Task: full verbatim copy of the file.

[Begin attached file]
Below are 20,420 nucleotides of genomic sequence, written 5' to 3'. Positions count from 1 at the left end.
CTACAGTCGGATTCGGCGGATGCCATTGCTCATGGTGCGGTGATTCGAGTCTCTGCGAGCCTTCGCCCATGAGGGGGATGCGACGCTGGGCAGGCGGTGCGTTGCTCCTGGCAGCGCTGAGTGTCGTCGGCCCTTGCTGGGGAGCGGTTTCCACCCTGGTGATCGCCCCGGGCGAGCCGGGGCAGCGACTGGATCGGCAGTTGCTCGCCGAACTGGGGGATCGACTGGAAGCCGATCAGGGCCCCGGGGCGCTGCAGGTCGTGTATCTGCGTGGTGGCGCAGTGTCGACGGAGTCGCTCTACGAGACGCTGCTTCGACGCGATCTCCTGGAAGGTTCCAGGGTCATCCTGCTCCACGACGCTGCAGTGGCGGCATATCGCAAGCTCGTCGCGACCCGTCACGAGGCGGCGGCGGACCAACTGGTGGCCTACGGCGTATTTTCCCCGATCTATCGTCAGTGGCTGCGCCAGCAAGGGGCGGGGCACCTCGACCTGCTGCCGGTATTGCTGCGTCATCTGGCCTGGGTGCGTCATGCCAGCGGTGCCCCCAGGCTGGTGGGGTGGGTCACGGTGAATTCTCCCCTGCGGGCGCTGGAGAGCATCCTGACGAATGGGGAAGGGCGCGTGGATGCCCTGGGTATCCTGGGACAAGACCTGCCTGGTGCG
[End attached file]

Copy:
Below are 20,420 nucleotides of genomic sequence, written 5' to 3'. Positions count from 1 at the left end.
CTACAGTCGGATTCGGCGGATGCCATTGCTCATGGTGCGGTGATTCGAGTCTCTGCGAGCCTTCGCCCATGAGGGGGATGCGACGCTGGGCAGGCGGTGCGTTGCTCCTGGCAGCGCTGAGTGTCGTCGGCCCTTGCTGGGGAGCGGTTTCCACCCTGGTGATCGCCCCGGGCGAGCCGGGGCAGCGACTGGATCGGCAGTTGCTCGCCGAACTGGGGGATCGACTGGAAGCCGATCAGGGCCCCGGGGCGCTGCAGGTCGTGTATCTGCGTGGTGGCGCAGTGTCGACGGAGTCGCTCTACGAGACGCTGCTTCGACGCGATCTCCTGGAAGGTTCCAGGGTCATCCTGCTCCACGACGCTGCAGTGGCGGCATATCGCAAGCTCGTCGCGACCCGTCACGAGGCGGCGGCGGACCAACTGGTGGCCTACGGCGTATTTTCCCCGATCTATCGTCAGTGGCTGCGCCAGCAAGGGGCGGGGCACCTCGACCTGCTGCCGGTATTGCTGCGTCATCTGGCCTGGGTGCGTCATGCCAGCGGTGCCCCCAGGCTGGTGGGGTGGGTCACGGTGAATTCTCCCCTGCGGGCGCTGGAGAGCATCCTGACGAATGGGGAAGGGCGCGTGGATGCCCTGGGTATCCTGGGACAAGACCTGCCTGGTGCG